Dieter Quickfend wrote:Nothing is impossible.
fred rosenberger wrote:
Really? I'm not sure I agree that is true.
Ferdinand Victorinus wrote:Have you ever received an impossible task to work with? Something that you know it is impossible to do, maybe by the deadline or by the activity itself?
What have you done on situations like that?
Ask what the priority is within the amount of time you are assigned to that manager. And I know what you are thinking – the manager will just say everything is a priority. Push back when this happens. Insist on an answer. Give an example “since everything is the same priority; I can just pick randomly what doesn’t get done, right”. Of course not! It’s a great way to start a conversation. Then insist more on an answer. Seriously – as long as you are insisting nicely, it should be ok. Even if your manager gets a little annoyed about the discussion, it is worth it. Because the alternative is your manager being a lot annoyed that the decision your made on your own wasn’t the one he/she wanted.
fred rosenberger wrote:My job is writing and supporting interfaces between various applications. I get specs that ask me to populate outbound message with data that I do not get in the inbound message. For example, "populate THIS field with the date the medication was administered". We check with the sending application, and they do not store that date, so they can't send it to me.
How am I supposed to provide data that isn't there?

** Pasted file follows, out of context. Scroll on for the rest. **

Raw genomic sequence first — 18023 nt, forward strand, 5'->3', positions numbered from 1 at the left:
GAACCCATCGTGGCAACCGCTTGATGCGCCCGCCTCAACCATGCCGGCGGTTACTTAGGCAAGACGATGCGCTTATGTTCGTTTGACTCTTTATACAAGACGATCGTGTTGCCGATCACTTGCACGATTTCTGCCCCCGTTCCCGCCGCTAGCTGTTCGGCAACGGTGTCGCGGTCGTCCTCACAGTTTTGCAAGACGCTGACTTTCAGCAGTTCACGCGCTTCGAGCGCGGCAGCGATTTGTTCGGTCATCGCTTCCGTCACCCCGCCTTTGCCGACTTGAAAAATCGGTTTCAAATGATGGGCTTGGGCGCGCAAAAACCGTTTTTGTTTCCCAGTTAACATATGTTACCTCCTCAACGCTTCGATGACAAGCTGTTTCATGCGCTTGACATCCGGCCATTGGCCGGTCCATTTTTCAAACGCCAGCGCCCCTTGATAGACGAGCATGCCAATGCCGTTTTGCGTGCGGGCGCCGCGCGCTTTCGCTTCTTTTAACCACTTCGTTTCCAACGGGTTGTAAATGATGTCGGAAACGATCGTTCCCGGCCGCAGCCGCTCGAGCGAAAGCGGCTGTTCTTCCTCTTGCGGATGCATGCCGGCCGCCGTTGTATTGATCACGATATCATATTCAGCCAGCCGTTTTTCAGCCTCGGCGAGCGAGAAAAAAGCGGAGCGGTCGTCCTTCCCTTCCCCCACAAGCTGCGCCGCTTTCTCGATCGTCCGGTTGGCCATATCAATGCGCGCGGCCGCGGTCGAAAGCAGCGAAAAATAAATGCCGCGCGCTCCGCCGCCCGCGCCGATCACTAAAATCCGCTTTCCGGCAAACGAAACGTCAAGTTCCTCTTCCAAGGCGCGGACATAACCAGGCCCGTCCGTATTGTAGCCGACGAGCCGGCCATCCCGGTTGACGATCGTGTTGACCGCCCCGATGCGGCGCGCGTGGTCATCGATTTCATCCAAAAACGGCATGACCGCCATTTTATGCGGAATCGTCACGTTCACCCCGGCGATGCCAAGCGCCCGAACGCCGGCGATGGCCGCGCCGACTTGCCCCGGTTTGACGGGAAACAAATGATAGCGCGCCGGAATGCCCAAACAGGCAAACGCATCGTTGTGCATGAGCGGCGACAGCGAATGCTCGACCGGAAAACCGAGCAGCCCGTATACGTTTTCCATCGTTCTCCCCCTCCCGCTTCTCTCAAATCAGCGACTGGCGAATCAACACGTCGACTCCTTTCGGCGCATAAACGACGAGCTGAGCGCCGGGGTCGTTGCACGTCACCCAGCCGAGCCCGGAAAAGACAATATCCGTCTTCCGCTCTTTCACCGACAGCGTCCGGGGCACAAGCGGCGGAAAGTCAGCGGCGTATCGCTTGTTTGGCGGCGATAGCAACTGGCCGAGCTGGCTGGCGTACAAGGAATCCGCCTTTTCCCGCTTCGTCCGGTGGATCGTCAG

Bear Bibeault wrote:Impossible? Easy?
Real world example: "We need a complete rewrite of the front-end code for this huge web application that has 13 copies* in different languages. We need it by Friday".
This, on Tuesday morning. Available staff: one hands-on manager (me), one mid-level developer who was mostly Java and light on HTML/CSS, and one QA guy.
I ended up leaving the job because of this -- the last of many completely impossible and unreasonable tasks.
* Yes, copies. No code sharing among 13 implementations of a web app where 99% of the functionality was common. (Not my doing -- I walked into this mess.)
Bear Bibeault wrote:I ended up leaving the job because of this -- the last of many completely impossible and unreasonable tasks.
Dieter Quickfend wrote:Well, first of all, you never say "That's impossible." Our job is to find solutions for the impossible...
Claude Moore wrote:Most of the time, business guys hear only what they want to hear
Perhaps "That is impossible with the given parameters" is a better way of putting it. There is a lot of truth to that old adage:
Dieter Quickfend wrote:Well, first of all, you never say "That's impossible."